With Mothers Day just around the corner I want to honor all the amazing women out there, whether you have children or not you are a giver of life, amazing beautiful women of the world. So I have a little give away for y’all.. Tell me what it means to be a woman or tell me about an amazing woman in your life, in the comments or by private message and go in the draw to win this sweet prize! You can either have it for yourself or nominate a special woman you would like it sent to!
Much love, K x
Lately I have had a few conversations about my writing, most of it positive and it is so affirming to hear that people think I write well but also that my words offer an insight into the world of living with dementia. It is amazing when I can connect with people in the community because of the page and my writing.
But some of the conversations about my writing has been perplexing to say the least, I have written about this before.
Making yourself vulnerable is the strongest thing you can do. I don’t find it easy to ask for help, I put it down to my only child syndrome. I think a lot of people do; but in an ever changing world where you can be in contact 24/7 an easy way to communicate without directly asking for help is to post something. Write something. Show your emotions in some way that takes it away from directly having to ask for help. So when I write about the way that alzheimers impacts me it is my way of asking for help. It is also my way of relieving the pressure that is building up. I write about sad things, happy things, frustating things and the likes.
This makes me vulnerable, it makes me open to criticism, it makes me open to idolisation, it validates my own self worth and in the eyes of some it makes me appear weak. It makes me appear too emotional, too angry, bitter or unstable.
But don’t get it twisted. Being vulnerable is the strongest thing you can be. The power it takes to write out your emotions, share your emotions at any level is an amazing feat.
So to anyone who has ever felt as if sharing your emotions is a hard thing to do, it is, you might be viewed as weak or vulnerable. But know this, you are strong, you are amazing and you are perfect!
So this is the last thing I will say on this;
Wednesday morning I woke up and checked Facebook (the perils of a social media addiction), the previous day I had posted what I had thought was a funny picture of Kim Kardashians daughter North West, I wrote a caption “my face when someone is offended that martha doesn’t remember them.” It was followed by hashtags #wellduh #shehasalzheimers. It made me chuckle, until Wednesday morning.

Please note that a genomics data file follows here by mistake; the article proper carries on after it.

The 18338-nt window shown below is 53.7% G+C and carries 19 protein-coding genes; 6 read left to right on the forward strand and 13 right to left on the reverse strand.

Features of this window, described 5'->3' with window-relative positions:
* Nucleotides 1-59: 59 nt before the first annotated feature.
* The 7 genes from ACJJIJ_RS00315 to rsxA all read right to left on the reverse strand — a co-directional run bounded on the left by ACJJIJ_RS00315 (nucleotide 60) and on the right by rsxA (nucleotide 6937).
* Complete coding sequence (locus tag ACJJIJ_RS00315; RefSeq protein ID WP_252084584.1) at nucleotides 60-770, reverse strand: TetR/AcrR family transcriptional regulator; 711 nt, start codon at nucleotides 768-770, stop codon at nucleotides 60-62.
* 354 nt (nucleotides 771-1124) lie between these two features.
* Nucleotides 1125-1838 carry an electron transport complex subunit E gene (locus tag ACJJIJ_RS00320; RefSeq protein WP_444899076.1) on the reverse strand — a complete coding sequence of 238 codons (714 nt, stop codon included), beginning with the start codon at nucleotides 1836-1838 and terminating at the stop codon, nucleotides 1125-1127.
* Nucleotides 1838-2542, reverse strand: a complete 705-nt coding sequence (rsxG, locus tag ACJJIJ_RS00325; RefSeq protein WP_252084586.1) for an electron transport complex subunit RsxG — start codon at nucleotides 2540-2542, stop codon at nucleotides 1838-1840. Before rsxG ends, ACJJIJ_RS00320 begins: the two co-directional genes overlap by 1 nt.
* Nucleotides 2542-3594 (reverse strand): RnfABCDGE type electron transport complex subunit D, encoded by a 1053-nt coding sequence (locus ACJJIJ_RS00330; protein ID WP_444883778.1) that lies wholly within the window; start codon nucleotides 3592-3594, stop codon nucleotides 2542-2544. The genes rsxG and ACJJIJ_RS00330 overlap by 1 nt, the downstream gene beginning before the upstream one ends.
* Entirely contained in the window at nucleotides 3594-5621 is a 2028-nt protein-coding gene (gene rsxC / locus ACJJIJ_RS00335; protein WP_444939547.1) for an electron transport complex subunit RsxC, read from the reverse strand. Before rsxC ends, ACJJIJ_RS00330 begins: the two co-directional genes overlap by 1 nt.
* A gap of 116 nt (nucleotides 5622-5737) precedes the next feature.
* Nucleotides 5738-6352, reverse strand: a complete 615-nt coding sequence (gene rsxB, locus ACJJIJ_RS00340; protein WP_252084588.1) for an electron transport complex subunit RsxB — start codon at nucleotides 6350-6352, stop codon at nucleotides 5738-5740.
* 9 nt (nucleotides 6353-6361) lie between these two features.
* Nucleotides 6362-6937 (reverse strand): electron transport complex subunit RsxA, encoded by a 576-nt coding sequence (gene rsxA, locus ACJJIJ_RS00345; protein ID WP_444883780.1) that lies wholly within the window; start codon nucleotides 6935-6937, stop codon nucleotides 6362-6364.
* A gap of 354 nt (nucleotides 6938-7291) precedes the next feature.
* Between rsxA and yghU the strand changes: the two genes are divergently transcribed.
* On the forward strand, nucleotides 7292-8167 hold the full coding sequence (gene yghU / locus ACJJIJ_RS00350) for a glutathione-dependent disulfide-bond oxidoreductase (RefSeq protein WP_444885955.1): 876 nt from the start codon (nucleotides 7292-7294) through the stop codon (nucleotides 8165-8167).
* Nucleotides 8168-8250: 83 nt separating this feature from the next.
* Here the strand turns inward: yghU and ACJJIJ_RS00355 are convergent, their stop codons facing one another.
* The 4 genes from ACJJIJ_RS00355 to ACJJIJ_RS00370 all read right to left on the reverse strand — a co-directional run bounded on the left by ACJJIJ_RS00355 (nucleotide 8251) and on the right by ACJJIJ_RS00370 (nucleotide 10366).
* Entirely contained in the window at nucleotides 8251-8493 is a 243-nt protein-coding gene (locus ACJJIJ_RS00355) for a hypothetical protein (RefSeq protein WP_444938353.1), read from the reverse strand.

I don’t know who posted it, I don’t even recall word for word what it said.. but I still feel what it did to me. Because what it resonated in me was disappointment in myself, I felt lousy, I felt small and I felt useless. Sitting on the edge of my bed reading these words was like a slow knife pushing through to my heart. All of my insecurities unravelled in that moment. Then and now; I know this was just the push on an already crappy few days/weeks. I was humiliated, who had read this? Is that what people think? My over active brain started to spiral down. My page, my sharing was never intended to offend anybody ever and now I have. I cycled through emotions quickly, anger, frustration, sadness and then I had desperate longing to let that person know who wrote the comment that it is never in my nature to offend you with my posts. There is no PR team, it is just me, a struggling daughter losing my mother trying to make the best of the situation. I am trying to use my page, my writing as a tool to heal and grow. Studies show that carers in any capacity have a lower health standard and should find healthy outlets to explore emotions. This is what I am doing. This is a good example of how I am doing that, I am sharing, I am letting it out, because if I bottle it up. I lose it. I can’t do my job, I can’t care, and everyone loses.
So my message to that person and for any other person who might want to provide feedback; BE KIND. Do it with kindness, do it in a way that the person won’t feel humiliated or embarrassed. Private message that page, carefully construct your sentences, ask yourself how you would feel when you read that message. Would it make you feel empowered to read it, would it make you feel like praising that person in thanks..? Ask questions like what is that person going through? What am I going through? On a scale of how offensive is it, how should my reaction be? How does it offend me? Know your audience and act from your heart. And if you did that, if you truly answered all those and felt good that your feedback would uplift, empower and help.. then Thank you, because perspective is everything and you are offering yours.
And for the person that specifically provided the feedback that so unceremoniously unravelled me.. I truly hope you don’t read this. I hope you removed yourself from my page. But most importantly for you, I want you to know.. there are so many other things you should be offended or disgusted by, my survival of alzheimers is not one.
From my healing heart,
Tonight I cried, really cried; sad, sorrowful tears.
I knew they were coming, I had preparing all week for this moment.
This precise moment when everything would tumble from me and I would get lost in my loss.
I cried for the loss of my Father.
I cried for the loss of my Mother.
And then, after I had cried my mournful tears of grief.
I cried because I’ve lost myself.